Jack plunked down the bulk-size bag of pancake mix just as I pushed the button to lower bagels into the toaster. “But I wanted PANCAKES,” he complained. I explained that Charlie had asked for bagels and fruit, so we were going with that instead.
It was early Sunday morning, and Joe had been away in Vegas since Thursday. I turned from the counter in time to see Jack’s face screw up in anger and his hands begin to wave in the air. “We need pancakes today. Today. Pancakes.” Here we go, I thought to myself.
Could I have made both? Of course I could have. But something inside of me refused. Some tiny seed of stubbornness deep in my gut said I am not making pancakes he can eat a bagel like everyone else.
I cursed that tiny seed all day.
Within minutes Jack flew into a rage, chanting pancakes pancakes pancakes over and over. He started to bounce around the kitchen, moving fast around the perimeter of the room.
I tried to figure out what was behind his distress. It certainly wasn’t hunger; he spitefully shoved an entire bagel in his mouth and mashed it between his teeth when he realized pancakes were not going to make an appearance on his plate. “Eeewww!” Henry squealed. “I no want to see YOU FOOD Jack!”
Every time I asked him why pancakes, why they were so important to him today, he whined and clapped his hands over his ears. While I cleaned up the counter he hid under the kitchen table muttering and moaning, popping out every now and again to scream about the injustice of bagels for breakfast.
Getting desperate, I used a tactic our psychologist once suggested, where we have Jack come up with a solution to the problem. “Jack, how can you make this morning better for yourself?”
“By eating pancakes.”
I began to seriously resent a city called Las Vegas and anyone who dared to visit there.
The talk turned to the Super Bowl. Joey and Charlie were very excited to wear their new jerseys and watch the entire game. For the past week we had planned the menu and they were very specific about what they wanted; piggies in a blanket, cocktail meatballs, nachos. Jack broke away from his pancake mantra long enough to sneer football is so stupid. I tried to draw him into the conversation, to flip the pancake switch inside his rigid brain, by telling him how the coaches on each team were brothers. He looked up quizzically for a minute. “Brothers? How can they be BROTHERS?” I shrugged and said it just worked out that way, each brother was the coach of a different team and now they had to play against each other.
“But then NOBODY WINS.”
I considered his point of view throughout the course of the morning. I know many people hoped for this Harbaugh match-up, to see two brothers duke it out for championship rings in the name of football. But it made me uncomfortable. I don’t like to think of two boys born to the same family intent on defeating each other. Because, as Jack put it, no one really wins when a brother loses.
I had arranged for a babysitter to come over so I could go to yoga, and after spending the morning arguing about pancakes I was glad for the break. I thought maybe it would give both Jack and I a chance to regroup so we could have a fresh start to the day, but when I returned an hour and a half later, sweaty and relaxed, Jack met me at the door with a furrowed brow.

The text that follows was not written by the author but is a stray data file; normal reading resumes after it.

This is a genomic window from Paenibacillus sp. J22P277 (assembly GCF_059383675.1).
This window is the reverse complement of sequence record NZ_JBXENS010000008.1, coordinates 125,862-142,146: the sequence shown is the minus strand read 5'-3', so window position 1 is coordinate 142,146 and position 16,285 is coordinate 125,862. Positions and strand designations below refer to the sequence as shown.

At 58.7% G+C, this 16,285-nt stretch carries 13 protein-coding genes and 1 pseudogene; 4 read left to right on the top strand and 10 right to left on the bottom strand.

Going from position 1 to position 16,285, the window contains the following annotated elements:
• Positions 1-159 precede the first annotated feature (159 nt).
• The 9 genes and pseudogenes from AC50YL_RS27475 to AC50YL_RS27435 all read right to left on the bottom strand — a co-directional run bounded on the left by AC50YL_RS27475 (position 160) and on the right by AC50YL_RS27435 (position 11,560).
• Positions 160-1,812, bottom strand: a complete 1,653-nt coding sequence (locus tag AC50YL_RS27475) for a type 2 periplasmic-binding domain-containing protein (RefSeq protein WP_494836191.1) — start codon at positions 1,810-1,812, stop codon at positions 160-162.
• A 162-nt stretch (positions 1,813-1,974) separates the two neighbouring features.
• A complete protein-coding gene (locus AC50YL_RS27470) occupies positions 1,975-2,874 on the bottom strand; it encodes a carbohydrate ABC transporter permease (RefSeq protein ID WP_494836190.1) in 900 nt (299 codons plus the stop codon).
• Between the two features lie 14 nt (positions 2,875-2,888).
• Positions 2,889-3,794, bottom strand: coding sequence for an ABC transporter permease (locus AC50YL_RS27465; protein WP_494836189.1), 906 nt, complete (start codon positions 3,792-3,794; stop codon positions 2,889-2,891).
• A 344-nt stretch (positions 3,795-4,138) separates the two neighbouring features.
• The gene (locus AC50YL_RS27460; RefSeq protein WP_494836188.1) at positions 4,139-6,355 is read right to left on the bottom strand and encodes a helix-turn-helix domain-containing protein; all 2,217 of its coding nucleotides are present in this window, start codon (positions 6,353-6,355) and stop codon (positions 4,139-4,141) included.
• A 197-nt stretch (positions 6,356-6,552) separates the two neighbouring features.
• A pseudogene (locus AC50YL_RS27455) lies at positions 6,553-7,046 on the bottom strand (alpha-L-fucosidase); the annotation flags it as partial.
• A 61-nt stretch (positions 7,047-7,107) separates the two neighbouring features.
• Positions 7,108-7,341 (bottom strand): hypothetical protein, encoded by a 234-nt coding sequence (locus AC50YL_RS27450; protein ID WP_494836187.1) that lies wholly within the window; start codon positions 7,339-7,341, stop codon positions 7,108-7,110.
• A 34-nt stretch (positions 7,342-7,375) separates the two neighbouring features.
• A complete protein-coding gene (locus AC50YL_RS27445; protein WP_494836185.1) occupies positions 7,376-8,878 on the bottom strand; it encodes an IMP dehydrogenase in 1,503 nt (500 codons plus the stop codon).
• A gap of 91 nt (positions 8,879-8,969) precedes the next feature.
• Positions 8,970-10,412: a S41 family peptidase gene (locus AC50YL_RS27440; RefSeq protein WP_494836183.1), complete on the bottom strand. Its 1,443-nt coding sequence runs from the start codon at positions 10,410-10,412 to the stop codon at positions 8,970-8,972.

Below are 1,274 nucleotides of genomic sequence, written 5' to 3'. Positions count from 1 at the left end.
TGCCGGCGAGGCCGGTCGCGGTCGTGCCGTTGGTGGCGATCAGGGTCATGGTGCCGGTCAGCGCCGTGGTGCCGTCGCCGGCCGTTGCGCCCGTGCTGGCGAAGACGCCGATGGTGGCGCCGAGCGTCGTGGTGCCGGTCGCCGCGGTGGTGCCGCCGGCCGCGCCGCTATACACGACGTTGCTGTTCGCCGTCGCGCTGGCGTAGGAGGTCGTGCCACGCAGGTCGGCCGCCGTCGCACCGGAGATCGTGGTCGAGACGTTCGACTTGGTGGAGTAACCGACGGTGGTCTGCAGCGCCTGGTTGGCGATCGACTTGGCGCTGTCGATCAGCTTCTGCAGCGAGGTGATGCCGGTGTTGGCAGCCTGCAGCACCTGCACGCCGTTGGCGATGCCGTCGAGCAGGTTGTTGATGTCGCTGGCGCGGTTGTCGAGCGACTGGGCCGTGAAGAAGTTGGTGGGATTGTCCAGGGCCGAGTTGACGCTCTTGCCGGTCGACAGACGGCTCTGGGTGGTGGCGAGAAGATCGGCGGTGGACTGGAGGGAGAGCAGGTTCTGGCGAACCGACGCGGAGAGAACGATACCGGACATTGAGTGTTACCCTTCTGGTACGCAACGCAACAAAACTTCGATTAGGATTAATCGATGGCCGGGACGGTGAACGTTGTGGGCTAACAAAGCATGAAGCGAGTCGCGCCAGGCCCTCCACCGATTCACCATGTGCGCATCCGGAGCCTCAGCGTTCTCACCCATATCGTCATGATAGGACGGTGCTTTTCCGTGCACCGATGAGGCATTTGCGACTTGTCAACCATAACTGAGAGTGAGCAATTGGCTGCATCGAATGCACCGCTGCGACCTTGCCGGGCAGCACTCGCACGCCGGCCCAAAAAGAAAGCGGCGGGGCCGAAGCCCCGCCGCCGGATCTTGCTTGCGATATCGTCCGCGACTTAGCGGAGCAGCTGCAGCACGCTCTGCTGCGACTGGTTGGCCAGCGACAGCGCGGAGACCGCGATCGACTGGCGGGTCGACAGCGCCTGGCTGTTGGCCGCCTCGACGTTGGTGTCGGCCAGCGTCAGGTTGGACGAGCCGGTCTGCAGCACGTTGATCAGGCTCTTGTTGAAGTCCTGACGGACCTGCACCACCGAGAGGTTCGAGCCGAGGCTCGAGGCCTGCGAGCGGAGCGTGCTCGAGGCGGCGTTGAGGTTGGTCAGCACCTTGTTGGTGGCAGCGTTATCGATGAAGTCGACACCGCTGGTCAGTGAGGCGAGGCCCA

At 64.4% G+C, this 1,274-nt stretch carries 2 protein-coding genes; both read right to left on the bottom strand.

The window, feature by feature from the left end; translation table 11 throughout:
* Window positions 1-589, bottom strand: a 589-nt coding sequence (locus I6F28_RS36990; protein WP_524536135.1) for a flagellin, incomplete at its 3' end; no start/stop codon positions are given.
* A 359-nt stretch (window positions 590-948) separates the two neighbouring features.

“I can’t believe. You didn’t make us pancakes.”
Without taking a breath, he launched into his tirade. He was going to cancel the Superbowl. He was going to take the cabinets off the wall and throw them away. He was never going to school again. As he followed me up to the shower he reached for words he’s been scolded for, the very worst words he could think of, gleaned from top hits by Nicki Minaj and Katy Perry and Rihanna.
“I want those SEXY PANCAKES NOW!”
For the rest of the day, he raged and perseverated. Unless you live with a child like Jack, it’s probably difficult to imagine the level to which an eight-year old boy can obsess about something as trivial as a breakfast item. The word pancake started to lose meaning for me after Jack repeated it upwards of a thousand times—it no longer stood for fluffy ivory discs I’ve enjoyed with blueberries and syrup. Instead, it stood for everything that was wrong with my morning, my day, my life.
My mind trailed back to the Super Bowl brothers. When one team won, another brother lost. Not so different from the bagel vs. pancake standoff. Maybe somehow Jack felt as though he’d lost an important breakfast battle, that he’d given something up, that Charlie and his bagels were the victor.
Later that evening I stood at the kitchen sink, preparing our snacks and appetizers for the game. We had just returned from an afternoon of skiing, and Jack was in a chatty mood, the way he always is following a few hours of exercise. “I just wanted EVERYONE to have pancakes for breakfast, that’s why I TOLDED you it over and over.”
And suddenly I realized that the day hadn’t been about competition or winning or losing after all. It was about sharing and including. It was about Jack enjoying his favorite meal together with his three brothers and one sister.
And so I reached into the cabinet and pulled down the griddle. This Sunday, while we watched the Super Bowl, our family munched on piggies in a blanket and cocktail meatballs and nachos. And stacks of sexy pancakes swimming in deep pools of amber syrup.
Wherever the Jim and John Harbaugh are on this post-Super Bowl Monday morning, I hope they’re able to have breakfast with each other. Because some days, it’s small things like warm pancakes that make brothers happy.